Summer Reading

Words gone wild! The best and the breeziest for beating the heat in 2002

When Talcott Garland, the law professor sleuth behind The Emperor of Ocean Park (Knopf, $26.95), acknowledges that he's depressed on page 152 of this lengthy but engrossing literary thriller, his revelation comes as something of a relief. "To be depressed is to be half in love with disaster," observes our slightly stuffy narrator, who will have to learn how to shelve the depression while plunging into disaster. The sudden, unexplained death of Tal's father -- the imperious and distant Oliver Garland, a famously conservative and controversial black judge who President Reagan nominated to the Supreme Court (a nomination that didn't pass the muster of the Senate) -- has left his son not only emotionally wrecked, but also fighting for his life as various thugs and spies pursue "the arrangements" Tal's father left behind. These are not individuals who kowtow to legal niceties. (The Emperor of Ocean Park may be the only book in recent memory that features one chapter with both a law professor from one of the nation's most respected law schools and two lowlifes whose fingers are removed by a more powerful lowlife.) Tal has no clue what his desperate pursuers are talking about when they seethe and hiss to him about these befuddling "arrangements," but in this riveting and insightful first novel by noted cultural commentator Stephen L. Carter, the search for the arrangements is not only a matter of the narrator's life and death, but his opportunity to redeem a life that seemed defeated and lackluster.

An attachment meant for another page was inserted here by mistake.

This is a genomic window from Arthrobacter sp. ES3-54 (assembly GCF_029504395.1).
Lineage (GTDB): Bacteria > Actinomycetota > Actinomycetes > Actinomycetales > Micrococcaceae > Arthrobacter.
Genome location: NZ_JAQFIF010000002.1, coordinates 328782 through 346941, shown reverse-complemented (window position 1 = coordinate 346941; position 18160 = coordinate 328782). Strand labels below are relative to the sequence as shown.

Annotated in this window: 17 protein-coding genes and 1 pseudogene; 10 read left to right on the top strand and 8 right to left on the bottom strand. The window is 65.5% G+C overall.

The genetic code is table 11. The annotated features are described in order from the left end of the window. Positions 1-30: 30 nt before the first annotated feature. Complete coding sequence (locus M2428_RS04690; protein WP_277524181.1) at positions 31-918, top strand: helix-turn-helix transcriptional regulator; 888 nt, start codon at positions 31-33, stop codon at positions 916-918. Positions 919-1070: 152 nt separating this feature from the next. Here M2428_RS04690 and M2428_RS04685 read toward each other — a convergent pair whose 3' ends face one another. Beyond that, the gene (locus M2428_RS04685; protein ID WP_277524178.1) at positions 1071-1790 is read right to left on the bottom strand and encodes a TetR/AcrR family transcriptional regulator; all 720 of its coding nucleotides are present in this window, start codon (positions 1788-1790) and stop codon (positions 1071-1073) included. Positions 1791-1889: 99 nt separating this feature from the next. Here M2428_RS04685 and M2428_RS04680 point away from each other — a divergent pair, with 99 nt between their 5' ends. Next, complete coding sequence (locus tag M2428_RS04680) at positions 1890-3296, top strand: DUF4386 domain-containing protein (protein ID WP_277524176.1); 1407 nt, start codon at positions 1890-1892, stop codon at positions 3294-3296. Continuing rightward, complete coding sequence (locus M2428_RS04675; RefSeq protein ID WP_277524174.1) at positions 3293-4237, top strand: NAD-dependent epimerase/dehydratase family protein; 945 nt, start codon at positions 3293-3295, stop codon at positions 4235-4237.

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More by Clay Smith
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